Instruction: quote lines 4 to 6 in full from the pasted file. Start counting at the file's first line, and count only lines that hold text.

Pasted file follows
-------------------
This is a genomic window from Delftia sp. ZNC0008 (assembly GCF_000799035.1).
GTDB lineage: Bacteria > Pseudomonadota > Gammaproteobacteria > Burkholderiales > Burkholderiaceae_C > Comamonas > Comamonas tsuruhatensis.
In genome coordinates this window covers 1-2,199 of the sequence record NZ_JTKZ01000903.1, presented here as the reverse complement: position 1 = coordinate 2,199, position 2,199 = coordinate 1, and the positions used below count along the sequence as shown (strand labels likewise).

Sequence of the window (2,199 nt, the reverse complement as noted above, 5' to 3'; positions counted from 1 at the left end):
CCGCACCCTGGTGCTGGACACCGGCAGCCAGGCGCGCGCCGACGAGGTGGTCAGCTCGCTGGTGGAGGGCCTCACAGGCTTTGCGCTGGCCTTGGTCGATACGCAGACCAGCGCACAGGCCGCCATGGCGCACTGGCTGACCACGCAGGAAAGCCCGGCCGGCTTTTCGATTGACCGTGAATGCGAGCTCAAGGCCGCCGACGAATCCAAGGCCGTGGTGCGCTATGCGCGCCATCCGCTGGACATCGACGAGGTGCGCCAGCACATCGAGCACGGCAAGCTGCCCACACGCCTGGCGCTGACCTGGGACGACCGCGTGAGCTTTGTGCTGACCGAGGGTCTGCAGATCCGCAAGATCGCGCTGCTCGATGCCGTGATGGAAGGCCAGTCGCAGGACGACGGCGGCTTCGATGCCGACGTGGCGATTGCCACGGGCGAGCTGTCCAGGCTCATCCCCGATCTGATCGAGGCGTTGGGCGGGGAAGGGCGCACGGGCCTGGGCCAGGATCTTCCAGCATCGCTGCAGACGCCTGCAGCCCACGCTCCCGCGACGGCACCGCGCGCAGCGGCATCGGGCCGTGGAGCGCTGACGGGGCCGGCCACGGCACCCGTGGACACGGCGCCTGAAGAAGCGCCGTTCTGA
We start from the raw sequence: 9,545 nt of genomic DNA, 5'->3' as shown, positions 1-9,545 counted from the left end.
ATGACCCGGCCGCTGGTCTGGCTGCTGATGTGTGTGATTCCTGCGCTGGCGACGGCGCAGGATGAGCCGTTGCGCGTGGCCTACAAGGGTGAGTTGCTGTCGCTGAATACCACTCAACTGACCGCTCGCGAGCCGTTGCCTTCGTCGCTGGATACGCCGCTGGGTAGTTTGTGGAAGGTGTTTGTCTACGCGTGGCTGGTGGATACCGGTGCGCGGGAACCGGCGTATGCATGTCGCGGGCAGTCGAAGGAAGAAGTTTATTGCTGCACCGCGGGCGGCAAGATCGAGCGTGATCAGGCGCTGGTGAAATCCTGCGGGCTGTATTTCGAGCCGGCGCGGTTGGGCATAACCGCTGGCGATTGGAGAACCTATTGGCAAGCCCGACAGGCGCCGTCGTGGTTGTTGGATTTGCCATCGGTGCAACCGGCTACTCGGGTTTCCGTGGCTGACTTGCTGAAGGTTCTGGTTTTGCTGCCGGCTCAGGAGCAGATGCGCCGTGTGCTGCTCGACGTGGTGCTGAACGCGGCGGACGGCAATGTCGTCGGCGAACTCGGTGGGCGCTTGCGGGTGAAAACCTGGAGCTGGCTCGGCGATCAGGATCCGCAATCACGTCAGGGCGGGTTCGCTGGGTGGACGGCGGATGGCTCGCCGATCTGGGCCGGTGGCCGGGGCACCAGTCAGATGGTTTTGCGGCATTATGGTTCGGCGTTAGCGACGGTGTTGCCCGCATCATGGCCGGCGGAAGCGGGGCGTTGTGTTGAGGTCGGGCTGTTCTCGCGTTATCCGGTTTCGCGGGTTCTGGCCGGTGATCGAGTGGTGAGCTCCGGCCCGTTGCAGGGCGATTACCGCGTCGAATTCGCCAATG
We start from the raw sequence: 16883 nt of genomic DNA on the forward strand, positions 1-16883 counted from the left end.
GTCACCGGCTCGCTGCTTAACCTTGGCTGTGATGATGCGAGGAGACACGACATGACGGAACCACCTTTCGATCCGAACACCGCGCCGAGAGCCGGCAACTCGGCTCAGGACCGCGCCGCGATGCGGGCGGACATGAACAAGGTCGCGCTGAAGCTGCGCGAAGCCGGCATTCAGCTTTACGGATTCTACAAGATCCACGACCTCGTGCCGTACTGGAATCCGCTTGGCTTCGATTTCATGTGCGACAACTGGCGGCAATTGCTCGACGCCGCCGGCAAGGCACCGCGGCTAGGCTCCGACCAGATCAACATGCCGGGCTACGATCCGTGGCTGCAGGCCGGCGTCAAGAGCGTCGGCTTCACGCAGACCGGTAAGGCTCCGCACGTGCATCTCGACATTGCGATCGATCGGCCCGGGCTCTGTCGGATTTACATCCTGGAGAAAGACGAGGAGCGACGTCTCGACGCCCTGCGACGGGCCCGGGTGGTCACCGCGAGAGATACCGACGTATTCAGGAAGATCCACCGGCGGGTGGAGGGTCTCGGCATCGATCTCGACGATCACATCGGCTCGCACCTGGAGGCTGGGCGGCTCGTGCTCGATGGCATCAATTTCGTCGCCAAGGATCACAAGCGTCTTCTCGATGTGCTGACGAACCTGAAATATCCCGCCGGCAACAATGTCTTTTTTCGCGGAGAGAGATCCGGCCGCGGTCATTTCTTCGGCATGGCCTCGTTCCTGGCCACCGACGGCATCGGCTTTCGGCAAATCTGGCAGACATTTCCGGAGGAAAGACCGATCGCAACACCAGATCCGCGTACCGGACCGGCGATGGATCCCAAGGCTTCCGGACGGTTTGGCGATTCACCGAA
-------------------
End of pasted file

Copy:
Sequence of the window (2,199 nt, the reverse complement as noted above, 5' to 3'; positions counted from 1 at the left end):
CCGCACCCTGGTGCTGGACACCGGCAGCCAGGCGCGCGCCGACGAGGTGGTCAGCTCGCTGGTGGAGGGCCTCACAGGCTTTGCGCTGGCCTTGGTCGATACGCAGACCAGCGCACAGGCCGCCATGGCGCACTGGCTGACCACGCAGGAAAGCCCGGCCGGCTTTTCGATTGACCGTGAATGCGAGCTCAAGGCCGCCGACGAATCCAAGGCCGTGGTGCGCTATGCGCGCCATCCGCTGGACATCGACGAGGTGCGCCAGCACATCGAGCACGGCAAGCTGCCCACACGCCTGGCGCTGACCTGGGACGACCGCGTGAGCTTTGTGCTGACCGAGGGTCTGCAGATCCGCAAGATCGCGCTGCTCGATGCCGTGATGGAAGGCCAGTCGCAGGACGACGGCGGCTTCGATGCCGACGTGGCGATTGCCACGGGCGAGCTGTCCAGGCTCATCCCCGATCTGATCGAGGCGTTGGGCGGGGAAGGGCGCACGGGCCTGGGCCAGGATCTTCCAGCATCGCTGCAGACGCCTGCAGCCCACGCTCCCGCGACGGCACCGCGCGCAGCGGCATCGGGCCGTGGAGCGCTGACGGGGCCGGCCACGGCACCCGTGGACACGGCGCCTGAAGAAGCGCCGTTCTGA
We start from the raw sequence: 9,545 nt of genomic DNA, 5'->3' as shown, positions 1-9,545 counted from the left end.